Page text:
Like virtualization, grid computing will make a huge impact on the technology that we use. But most people, even those as tuned into the IT market
IBM made a big grid-related splash on the storage world with their Collective Intelligent Bricks (CIB) concept, first discussed in 2003 under the "IceCube" name. Each brick contained a CPU, some memory, some disks and a capacitive coupling system allowing it to communicate with neighboring bricks. Though IBM's decision to use water to cool the bricks drew away some of the attention, it was the scalability of this Lego block approach that caused a stir. While there is much promise in this design, IBM has given no hints about production.
A more realistic product was introduced in 2002 by Spinnaker Networks. Their SpinServer NAS product could combine the resources of hundreds of small devices into an extreme-performance unit. Network Appliance acquired Spinnaker in 2003, promising to base their next-generation filer around the company's parallel server concept.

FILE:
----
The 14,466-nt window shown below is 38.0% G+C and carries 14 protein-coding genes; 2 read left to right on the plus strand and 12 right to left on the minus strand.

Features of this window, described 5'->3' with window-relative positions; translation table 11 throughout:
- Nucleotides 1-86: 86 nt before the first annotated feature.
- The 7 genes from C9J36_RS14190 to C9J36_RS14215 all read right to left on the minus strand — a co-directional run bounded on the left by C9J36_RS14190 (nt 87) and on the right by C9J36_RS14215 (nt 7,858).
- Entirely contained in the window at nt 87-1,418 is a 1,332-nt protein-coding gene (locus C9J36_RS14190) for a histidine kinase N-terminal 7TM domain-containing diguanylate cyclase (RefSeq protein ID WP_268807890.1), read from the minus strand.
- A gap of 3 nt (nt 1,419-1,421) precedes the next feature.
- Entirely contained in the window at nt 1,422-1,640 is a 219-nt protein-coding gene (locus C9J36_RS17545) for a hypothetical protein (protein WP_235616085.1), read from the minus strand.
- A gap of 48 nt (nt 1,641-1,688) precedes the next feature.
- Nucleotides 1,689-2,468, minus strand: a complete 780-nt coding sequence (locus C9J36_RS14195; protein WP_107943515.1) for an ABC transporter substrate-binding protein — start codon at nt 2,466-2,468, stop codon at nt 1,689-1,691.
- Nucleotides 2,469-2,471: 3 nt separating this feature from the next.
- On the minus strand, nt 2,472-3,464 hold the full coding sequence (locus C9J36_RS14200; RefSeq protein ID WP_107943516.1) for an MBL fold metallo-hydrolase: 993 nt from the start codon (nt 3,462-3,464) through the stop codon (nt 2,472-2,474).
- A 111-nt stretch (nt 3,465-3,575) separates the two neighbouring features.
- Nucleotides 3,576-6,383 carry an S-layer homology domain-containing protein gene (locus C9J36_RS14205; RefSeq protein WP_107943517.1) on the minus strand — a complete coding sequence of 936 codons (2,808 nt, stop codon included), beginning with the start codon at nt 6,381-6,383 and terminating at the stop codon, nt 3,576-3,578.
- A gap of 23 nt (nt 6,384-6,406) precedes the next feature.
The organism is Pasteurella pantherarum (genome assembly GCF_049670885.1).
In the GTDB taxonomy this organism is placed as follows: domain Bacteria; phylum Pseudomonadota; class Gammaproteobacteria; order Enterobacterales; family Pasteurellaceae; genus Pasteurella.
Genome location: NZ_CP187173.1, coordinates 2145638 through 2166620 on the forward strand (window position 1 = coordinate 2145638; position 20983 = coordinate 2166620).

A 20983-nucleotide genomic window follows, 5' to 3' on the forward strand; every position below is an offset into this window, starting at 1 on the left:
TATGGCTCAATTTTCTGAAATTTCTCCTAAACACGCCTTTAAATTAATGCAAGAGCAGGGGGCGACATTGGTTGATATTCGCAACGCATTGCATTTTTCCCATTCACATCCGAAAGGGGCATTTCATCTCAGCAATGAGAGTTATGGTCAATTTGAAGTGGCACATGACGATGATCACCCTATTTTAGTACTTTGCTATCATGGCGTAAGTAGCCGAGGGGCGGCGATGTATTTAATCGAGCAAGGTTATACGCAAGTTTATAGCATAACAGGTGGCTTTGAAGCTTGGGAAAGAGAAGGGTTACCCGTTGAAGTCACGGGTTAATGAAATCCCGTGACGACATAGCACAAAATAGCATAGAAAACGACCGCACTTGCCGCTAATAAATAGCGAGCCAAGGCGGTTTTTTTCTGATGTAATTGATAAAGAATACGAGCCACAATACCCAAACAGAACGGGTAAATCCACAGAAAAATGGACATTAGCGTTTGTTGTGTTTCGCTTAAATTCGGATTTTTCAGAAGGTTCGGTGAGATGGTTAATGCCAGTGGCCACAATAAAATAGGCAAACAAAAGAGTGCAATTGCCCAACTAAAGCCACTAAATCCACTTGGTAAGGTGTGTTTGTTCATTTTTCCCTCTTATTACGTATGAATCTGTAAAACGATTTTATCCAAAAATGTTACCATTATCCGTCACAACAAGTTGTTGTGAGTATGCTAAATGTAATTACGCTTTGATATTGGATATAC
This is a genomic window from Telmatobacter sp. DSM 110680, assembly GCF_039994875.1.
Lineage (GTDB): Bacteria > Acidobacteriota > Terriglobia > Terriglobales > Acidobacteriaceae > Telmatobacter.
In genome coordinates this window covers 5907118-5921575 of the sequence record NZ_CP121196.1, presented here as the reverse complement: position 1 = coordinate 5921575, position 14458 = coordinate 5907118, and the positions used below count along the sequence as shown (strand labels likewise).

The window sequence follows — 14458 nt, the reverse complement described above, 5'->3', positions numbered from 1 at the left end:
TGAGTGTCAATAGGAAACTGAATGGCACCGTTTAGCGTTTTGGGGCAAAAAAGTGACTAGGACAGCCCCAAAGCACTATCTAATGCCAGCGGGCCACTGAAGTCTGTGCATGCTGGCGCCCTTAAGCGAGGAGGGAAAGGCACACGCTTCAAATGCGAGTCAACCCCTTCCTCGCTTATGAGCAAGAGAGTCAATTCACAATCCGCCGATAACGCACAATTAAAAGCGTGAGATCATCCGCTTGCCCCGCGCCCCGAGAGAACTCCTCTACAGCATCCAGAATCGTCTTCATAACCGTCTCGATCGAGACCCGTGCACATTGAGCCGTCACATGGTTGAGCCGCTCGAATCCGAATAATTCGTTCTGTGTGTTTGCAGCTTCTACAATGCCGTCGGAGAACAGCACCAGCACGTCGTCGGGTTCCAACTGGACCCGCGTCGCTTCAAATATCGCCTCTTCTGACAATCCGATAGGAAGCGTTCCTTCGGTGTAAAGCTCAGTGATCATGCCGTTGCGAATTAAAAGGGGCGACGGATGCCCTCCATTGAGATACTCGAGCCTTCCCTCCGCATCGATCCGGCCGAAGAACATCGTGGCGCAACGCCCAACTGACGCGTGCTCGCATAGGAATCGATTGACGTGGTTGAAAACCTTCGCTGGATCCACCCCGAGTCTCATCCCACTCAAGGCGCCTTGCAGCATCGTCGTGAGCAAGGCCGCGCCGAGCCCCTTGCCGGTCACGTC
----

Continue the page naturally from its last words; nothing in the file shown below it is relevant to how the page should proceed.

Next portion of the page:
EMC, too, has grid technology in their Centera CAS device and, to a lesser extent, Celerra NAS server. Other grid storage products are already on the market from EqualLogic, Isilion, ONStor and Panasas. The most impressive of these will allow a heterogeneous set of devices to intelligently move data from one to another based on performance requirements or other metrics. It seems likely that Hitachi will extend its TagmaStore virtualization technology into more of a peer-to-peer grid as well.
As you can see, grid computing concepts are working their way into the storage world. Soon, most enterprise storage products will be able to be massed together as a single logical unit, both in terms of management and functionality.
But will you notice? Probably not.